Some people take advantage of the domestic violence laws in Washington state to try to gain an unfair advantage in a divorce or paternity case. These people provoke their significant other, often with physical violence or threats of physical violence, and then call the police when the object of this strategy defends themselves.
If you get caught up in a situation like this, you will want to work with a Seattle criminal defense attorney from the beginning to protect your legal rights. Understanding self-defense claims in domestic violence cases is the first step in seeking justice and protecting yourself from an unfair result in court.
What Is Self-Defense in Domestic Violence Cases?
In a standard self-defense claim, a person has a right to protect themselves from harm or credible threat of harm. Your actions must have been reasonable and in proportion to the danger faced by the aggressor. This right of self-defense exists in domestic violence situations. If a member of your household, a former roommate or romantic partner, or someone else covered by our state’s domestic violence rules attacks you, you have a right to protect yourself from harm.
Self-defense also extends to the protection of others. Let’s say that your estranged spouse is about to punch your toddler in the face. You have the right to protect your child from harm. Your actions must be proportional to the danger faced, however. In other words, reacting excessively to the situation will not be excused by self-defense. For example, stabbing your spouse 48 times in this situation would likely be ruled as excessive and not in proportion to the level of danger.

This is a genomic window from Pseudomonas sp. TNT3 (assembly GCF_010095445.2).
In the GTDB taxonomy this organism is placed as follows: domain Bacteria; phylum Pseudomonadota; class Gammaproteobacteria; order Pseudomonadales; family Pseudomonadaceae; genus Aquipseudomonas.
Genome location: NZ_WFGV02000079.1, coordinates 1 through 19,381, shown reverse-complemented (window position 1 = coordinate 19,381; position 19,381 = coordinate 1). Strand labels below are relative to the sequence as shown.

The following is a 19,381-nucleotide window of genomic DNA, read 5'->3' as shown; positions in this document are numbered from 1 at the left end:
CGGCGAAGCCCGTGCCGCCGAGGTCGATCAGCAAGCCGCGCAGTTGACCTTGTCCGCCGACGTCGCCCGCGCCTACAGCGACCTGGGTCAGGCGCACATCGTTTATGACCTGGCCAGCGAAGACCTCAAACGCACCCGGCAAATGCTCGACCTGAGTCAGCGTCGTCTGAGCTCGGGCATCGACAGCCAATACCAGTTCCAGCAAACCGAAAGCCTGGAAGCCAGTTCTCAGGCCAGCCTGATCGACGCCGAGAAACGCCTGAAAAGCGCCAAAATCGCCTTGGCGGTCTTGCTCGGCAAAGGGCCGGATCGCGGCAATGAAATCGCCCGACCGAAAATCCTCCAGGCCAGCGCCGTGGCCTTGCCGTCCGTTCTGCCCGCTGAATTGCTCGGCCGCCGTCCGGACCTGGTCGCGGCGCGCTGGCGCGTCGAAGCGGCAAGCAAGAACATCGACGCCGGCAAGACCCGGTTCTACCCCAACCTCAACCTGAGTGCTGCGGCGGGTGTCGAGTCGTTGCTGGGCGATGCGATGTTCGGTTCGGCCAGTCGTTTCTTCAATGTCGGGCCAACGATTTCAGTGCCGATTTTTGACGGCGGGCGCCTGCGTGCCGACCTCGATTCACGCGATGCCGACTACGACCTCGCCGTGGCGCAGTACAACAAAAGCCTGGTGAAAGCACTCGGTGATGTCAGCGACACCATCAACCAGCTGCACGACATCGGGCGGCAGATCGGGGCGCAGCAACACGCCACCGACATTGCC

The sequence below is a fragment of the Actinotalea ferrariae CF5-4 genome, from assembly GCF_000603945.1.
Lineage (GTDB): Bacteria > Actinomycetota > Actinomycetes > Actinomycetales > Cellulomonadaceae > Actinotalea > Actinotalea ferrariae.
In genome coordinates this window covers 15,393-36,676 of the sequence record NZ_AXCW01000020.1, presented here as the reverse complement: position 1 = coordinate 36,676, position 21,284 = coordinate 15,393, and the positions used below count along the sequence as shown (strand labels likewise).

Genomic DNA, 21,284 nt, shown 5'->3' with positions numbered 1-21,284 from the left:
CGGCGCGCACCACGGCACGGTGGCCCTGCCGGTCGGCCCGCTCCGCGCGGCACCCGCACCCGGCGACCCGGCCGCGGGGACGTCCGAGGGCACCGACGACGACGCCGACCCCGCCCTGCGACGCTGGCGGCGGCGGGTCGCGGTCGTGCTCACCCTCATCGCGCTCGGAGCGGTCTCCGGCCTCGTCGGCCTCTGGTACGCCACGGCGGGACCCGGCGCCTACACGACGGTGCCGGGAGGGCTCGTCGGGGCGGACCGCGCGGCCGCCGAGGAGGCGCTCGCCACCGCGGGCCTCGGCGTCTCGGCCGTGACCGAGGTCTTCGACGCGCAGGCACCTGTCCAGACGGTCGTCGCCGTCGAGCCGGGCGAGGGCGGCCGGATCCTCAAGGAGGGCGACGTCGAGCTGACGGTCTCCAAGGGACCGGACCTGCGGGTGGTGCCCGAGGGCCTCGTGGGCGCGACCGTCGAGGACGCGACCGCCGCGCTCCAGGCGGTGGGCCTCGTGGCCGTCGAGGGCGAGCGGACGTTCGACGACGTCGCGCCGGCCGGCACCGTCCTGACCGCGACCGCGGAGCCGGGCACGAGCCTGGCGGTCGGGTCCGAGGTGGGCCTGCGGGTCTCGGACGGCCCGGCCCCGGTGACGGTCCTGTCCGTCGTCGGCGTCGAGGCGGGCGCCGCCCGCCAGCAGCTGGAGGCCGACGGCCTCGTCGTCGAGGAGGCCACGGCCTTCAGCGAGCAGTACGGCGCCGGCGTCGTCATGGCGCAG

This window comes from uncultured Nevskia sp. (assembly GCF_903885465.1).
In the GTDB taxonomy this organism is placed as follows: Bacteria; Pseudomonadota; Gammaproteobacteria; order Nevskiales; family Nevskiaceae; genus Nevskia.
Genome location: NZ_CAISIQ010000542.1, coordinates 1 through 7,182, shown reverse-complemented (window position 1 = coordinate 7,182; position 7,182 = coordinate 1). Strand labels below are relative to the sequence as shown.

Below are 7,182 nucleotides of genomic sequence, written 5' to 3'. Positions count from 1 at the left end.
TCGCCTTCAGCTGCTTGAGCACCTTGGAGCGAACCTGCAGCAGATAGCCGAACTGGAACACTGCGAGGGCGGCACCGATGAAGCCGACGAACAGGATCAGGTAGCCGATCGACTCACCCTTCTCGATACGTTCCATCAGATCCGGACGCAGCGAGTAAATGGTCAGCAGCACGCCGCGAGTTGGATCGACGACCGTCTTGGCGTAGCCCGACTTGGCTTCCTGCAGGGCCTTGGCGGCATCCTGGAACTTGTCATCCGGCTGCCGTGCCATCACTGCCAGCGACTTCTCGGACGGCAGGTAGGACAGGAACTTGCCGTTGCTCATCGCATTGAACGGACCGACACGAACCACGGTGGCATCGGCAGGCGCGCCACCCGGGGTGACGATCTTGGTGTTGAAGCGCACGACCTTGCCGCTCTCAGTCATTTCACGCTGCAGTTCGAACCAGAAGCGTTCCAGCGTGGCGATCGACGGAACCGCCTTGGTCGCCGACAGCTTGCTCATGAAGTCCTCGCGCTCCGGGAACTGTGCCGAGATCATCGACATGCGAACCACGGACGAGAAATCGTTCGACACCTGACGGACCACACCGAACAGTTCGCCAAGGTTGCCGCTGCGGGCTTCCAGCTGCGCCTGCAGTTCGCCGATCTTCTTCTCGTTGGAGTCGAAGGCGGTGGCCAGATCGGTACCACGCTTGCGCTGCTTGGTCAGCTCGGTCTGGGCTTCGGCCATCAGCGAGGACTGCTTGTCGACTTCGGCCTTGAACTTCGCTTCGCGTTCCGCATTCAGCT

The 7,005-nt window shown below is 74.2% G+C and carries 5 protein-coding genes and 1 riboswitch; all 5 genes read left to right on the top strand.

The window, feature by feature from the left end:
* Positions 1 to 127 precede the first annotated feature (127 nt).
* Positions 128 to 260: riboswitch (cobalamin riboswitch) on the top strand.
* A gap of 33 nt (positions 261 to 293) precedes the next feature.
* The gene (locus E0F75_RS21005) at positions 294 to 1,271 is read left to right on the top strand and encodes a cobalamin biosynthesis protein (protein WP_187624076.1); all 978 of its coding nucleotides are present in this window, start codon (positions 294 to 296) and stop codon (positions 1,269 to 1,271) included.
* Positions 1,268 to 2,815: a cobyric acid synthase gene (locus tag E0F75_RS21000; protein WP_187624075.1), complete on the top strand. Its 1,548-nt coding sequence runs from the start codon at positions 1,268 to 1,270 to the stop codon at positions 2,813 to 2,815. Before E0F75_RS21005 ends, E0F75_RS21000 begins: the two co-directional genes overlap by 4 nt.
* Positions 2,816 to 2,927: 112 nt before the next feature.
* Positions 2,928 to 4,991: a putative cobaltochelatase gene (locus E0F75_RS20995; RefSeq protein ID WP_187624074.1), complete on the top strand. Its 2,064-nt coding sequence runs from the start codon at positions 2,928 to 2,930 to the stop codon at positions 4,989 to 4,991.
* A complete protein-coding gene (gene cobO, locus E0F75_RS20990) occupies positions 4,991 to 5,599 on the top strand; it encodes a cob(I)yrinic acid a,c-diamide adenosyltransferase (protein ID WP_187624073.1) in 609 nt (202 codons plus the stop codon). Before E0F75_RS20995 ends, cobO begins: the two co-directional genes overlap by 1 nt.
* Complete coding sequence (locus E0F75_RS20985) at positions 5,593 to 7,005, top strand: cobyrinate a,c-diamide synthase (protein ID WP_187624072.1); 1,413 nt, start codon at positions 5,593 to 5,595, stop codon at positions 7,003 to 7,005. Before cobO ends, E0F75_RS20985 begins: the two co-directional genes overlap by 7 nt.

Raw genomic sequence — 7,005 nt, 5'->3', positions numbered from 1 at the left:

Challenges of Using Self-Defense Claims in Domestic Violence Cases
Domestic violence often takes place behind closed doors, with few or no witnesses. It is your word against the person who accuses you of perpetrating the wrongful conduct. If your significant other is a good actor or looks vulnerable, the judge might believe their side of the story. You do not want to try to tackle this situation on your own without an experienced criminal defense lawyer who can make the most of the holes in the accuser’s testimony.
The police usually arrive after the alleged event happened, which means that the police were not eyewitnesses. If there were no visible injuries, the officer might not know what happened between the parties before the police got to the scene.
Sometimes, the accused party will go to the extreme of injuring themselves to try to seal the fate of the innocent party. It could take expert medical or forensic testimony to prove that the wounds were self-inflicted.
Why People Falsely Accuse Others of Domestic Violence
When a relationship is over, some people want the other party “to pay,” no matter what it takes. The accuser develops a “scorched earth” mentality that they will destroy something rather than let the other party live in peace. For people with this mindset, the ends justify the means.
In other situations, a person might make a poor decision, like attacking their significant other. When they realize what they have done, they call the police and lob accusations at the person they attacked. This is an example of the idea that the best defense is a good offense. These cases are tricky, and the stakes are high. A Washington criminal defense attorney can protect your rights and fight tirelessly for a fair outcome. Reach out to Jennifer today for help with your case.